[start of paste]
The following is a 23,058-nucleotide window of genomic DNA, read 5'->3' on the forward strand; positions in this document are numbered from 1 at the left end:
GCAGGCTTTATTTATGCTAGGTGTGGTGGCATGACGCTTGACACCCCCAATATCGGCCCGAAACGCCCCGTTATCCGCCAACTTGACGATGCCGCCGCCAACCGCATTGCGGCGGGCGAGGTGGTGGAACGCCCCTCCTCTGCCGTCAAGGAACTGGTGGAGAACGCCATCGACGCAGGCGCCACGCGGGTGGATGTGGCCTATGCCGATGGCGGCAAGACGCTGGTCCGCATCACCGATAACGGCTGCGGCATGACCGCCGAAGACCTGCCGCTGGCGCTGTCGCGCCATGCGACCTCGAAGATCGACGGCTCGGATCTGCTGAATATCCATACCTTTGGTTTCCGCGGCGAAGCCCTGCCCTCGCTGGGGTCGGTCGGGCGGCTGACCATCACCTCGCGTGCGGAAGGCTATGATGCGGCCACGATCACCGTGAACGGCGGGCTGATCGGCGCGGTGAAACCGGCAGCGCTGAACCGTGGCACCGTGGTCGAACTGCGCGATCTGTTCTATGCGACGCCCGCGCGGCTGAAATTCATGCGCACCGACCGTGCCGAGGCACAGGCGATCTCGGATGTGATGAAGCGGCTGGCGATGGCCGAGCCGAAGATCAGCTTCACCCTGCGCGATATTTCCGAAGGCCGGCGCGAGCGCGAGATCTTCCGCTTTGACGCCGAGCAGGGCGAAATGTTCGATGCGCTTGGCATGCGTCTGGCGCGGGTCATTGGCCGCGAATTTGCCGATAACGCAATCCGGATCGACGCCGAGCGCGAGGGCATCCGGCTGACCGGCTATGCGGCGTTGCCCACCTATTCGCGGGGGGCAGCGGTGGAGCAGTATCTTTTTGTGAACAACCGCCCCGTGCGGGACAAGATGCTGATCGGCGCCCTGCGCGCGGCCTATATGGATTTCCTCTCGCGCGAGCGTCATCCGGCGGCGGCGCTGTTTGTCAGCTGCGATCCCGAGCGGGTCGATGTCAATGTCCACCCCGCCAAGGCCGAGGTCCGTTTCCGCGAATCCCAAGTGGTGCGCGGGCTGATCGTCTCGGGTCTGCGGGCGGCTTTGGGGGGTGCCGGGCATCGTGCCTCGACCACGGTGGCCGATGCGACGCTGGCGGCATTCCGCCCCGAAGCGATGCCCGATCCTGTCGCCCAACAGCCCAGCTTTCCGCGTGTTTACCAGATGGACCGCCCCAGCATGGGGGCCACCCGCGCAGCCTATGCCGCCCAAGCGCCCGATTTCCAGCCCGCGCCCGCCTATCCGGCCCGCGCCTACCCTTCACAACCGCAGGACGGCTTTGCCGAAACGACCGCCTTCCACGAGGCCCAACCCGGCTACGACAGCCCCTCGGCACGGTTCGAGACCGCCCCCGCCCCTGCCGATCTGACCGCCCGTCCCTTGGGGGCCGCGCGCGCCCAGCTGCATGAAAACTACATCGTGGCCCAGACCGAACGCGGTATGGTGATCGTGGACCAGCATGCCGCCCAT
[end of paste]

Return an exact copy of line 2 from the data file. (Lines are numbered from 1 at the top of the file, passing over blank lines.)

GCAGGCTTTATTTATGCTAGGTGTGGTGGCATGACGCTTGACACCCCCAATATCGGCCCGAAACGCCCCGTTATCCGCCAACTTGACGATGCCGCCGCCAACCGCATTGCGGCGGGCGAGGTGGTGGAACGCCCCTCCTCTGCCGTCAAGGAACTGGTGGAGAACGCCATCGACGCAGGCGCCACGCGGGTGGATGTGGCCTATGCCGATGGCGGCAAGACGCTGGTCCGCATCACCGATAACGGCTGCGGCATGACCGCCGAAGACCTGCCGCTGGCGCTGTCGCGCCATGCGACCTCGAAGATCGACGGCTCGGATCTGCTGAATATCCATACCTTTGGTTTCCGCGGCGAAGCCCTGCCCTCGCTGGGGTCGGTCGGGCGGCTGACCATCACCTCGCGTGCGGAAGGCTATGATGCGGCCACGATCACCGTGAACGGCGGGCTGATCGGCGCGGTGAAACCGGCAGCGCTGAACCGTGGCACCGTGGTCGAACTGCGCGATCTGTTCTATGCGACGCCCGCGCGGCTGAAATTCATGCGCACCGACCGTGCCGAGGCACAGGCGATCTCGGATGTGATGAAGCGGCTGGCGATGGCCGAGCCGAAGATCAGCTTCACCCTGCGCGATATTTCCGAAGGCCGGCGCGAGCGCGAGATCTTCCGCTTTGACGCCGAGCAGGGCGAAATGTTCGATGCGCTTGGCATGCGTCTGGCGCGGGTCATTGGCCGCGAATTTGCCGATAACGCAATCCGGATCGACGCCGAGCGCGAGGGCATCCGGCTGACCGGCTATGCGGCGTTGCCCACCTATTCGCGGGGGGCAGCGGTGGAGCAGTATCTTTTTGTGAACAACCGCCCCGTGCGGGACAAGATGCTGATCGGCGCCCTGCGCGCGGCCTATATGGATTTCCTCTCGCGCGAGCGTCATCCGGCGGCGGCGCTGTTTGTCAGCTGCGATCCCGAGCGGGTCGATGTCAATGTCCACCCCGCCAAGGCCGAGGTCCGTTTCCGCGAATCCCAAGTGGTGCGCGGGCTGATCGTCTCGGGTCTGCGGGCGGCTTTGGGGGGTGCCGGGCATCGTGCCTCGACCACGGTGGCCGATGCGACGCTGGCGGCATTCCGCCCCGAAGCGATGCCCGATCCTGTCGCCCAACAGCCCAGCTTTCCGCGTGTTTACCAGATGGACCGCCCCAGCATGGGGGCCACCCGCGCAGCCTATGCCGCCCAAGCGCCCGATTTCCAGCCCGCGCCCGCCTATCCGGCCCGCGCCTACCCTTCACAACCGCAGGACGGCTTTGCCGAAACGACCGCCTTCCACGAGGCCCAACCCGGCTACGACAGCCCCTCGGCACGGTTCGAGACCGCCCCCGCCCCTGCCGATCTGACCGCCCGTCCCTTGGGGGCCGCGCGCGCCCAGCTGCATGAAAACTACATCGTGGCCCAGACCGAACGCGGTATGGTGATCGTGGACCAGCATGCCGCCCAT